For Billings native Curtis Wallette,there was no stereotypical silver spoon background to accommodate the business acumen that helped him win an internationally renowned business competition called the Capsim challenge this spring in Chicago. And that’s probably why he won.
Following what he described as growing up with a “rough” early childhood before he was adopted when he was 3, he lived in various places from Lame Deer to Oklahoma and where his father’s Indian Health Service job took the family.
After eventually graduating from Colstrip High School, Wallette headed “out west” with all of his belongings in a backpack and lived in major cities from Seattle, San Francisco and Los Angeles to San Diego, Las Vegas and New Mexico.
“I was just drifting, basically,” he notes. “I worked a lot of good jobs and operated businesses for people, but if I got tired of someplace, I’d just go. ‘I want to see what LA looks like,’ and I was off down in LA.”
He eventually came back to Billings and worked in a recycling center and Walmart. After the birth of his daughter, he went back to school.
“The light switch turned on,” he said, “and I didn’t want to struggle and work all of these jobs with a glass ceiling without a degree.”
Starting off as an unconventional 29-year-old freshman student at Montana State University Billings, Wallette initially had doubts about whether he was college material or not. A 4.0 grade-point average after his first semester erased those doubts.
“You got to be intelligent, but it’s mostly about putting in all the hard work,” he said.
A Northern Cheyenne tribal member, Wallette became involved with the American Indian Business Leaders while at MSU Billings and was part of the College of Business’ American Indian Business Leaders team that won first place at the 2009 AIBL contest in Phoenix.
After graduating with a double major in marketing and management, he attended the University of Montana School of Business Administration where he’s due to graduate in 2014. Recalling the experience of reveling in the spirit of that competition, he entered this year’s Capsim Challenge, which pits students “against each other in a biannual competition to crown the world’s best at running a multi-million dollar simulated company.”
While competing against 1,750 students from 280 universities representing more than 20 countries from Australia and India to China and the prestigious Wharton School of the University of Pennsylvania, just to make it to the finals was an honor in itself. Wallette, however, wasn’t content just to be a part of the experience.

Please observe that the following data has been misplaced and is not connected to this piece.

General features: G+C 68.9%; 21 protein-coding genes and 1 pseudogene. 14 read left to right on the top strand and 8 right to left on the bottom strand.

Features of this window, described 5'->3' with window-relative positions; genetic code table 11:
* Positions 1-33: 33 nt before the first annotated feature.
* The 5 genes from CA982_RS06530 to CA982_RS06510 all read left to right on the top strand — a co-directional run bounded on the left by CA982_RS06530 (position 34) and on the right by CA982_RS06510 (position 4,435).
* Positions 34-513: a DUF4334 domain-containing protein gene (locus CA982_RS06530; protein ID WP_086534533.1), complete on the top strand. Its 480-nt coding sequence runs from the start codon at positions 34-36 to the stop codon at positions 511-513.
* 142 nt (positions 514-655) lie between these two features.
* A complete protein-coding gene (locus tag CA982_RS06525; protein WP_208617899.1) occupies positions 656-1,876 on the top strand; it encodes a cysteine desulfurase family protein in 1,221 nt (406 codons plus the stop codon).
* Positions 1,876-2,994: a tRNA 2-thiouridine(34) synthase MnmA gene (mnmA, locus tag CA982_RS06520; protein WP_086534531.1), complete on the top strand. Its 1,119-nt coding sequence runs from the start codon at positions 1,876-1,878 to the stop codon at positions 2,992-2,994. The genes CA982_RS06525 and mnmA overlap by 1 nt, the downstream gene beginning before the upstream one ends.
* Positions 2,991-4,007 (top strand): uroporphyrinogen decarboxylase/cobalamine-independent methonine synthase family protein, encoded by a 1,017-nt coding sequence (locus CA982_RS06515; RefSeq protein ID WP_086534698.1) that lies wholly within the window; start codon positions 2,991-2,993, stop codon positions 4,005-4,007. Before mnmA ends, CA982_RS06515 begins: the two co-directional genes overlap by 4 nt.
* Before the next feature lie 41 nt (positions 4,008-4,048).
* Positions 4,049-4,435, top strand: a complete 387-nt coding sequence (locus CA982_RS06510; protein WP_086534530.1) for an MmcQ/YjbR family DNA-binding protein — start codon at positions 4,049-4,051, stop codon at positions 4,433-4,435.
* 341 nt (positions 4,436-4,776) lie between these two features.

“I didn’t just want to make it, I wanted to win,” he said.
In describing what the competition was like, he said, “It’s like a game of chess, but with 1,000 pieces.”
Eight rounds in two weeks represented eight years of running a theoretical $100 million company that was in decline, and Wallette took a long-term strategy that had him dominating from the get-go. He never relinquished his lead.
“I exposed the weaknesses of my competitors, and took advantage of my own strengths,” he said. “What I did was focus on the big picture.”
While there were complexities that added up to “hundreds of decisions per round,” part of Wallette’s strategy was he’d borrow money with a 10 percent interest rate, but with a steady 25 percent turnaround continually coming his way via his other strategies, his lead kept extending.
For instance, one strategy he used to further his comfortable lead included shifting the overall cost of labor from manpower to machines so his competitors couldn’t keep up with his production.
“I kind of did what like a Walmart would do. It’s kind of dirty,” he said with a chuckle, “but it’s fair. You’re not in business to be nice or help competitors.”
His theoretical company ended the competition with $250 million in sales with $100 million in profits. “There was only one person that was relatively kind of close [Yijao Jiang from Australia’s University of Queensland], but he was still way back, so it was great to compete against the best students in the world and do so well.”
In such a multi-ethnic diverse international competition, Wallette’s Native American roots gave him added motivation.
“It was good to represent my tribe and be a Native American,” he said. “We always get all of this negative press, and for me to be Northern Cheyenne and do something like that, it’s really cool. My family was proud, my tribe is proud, and the school is real proud and making a big deal out of it.”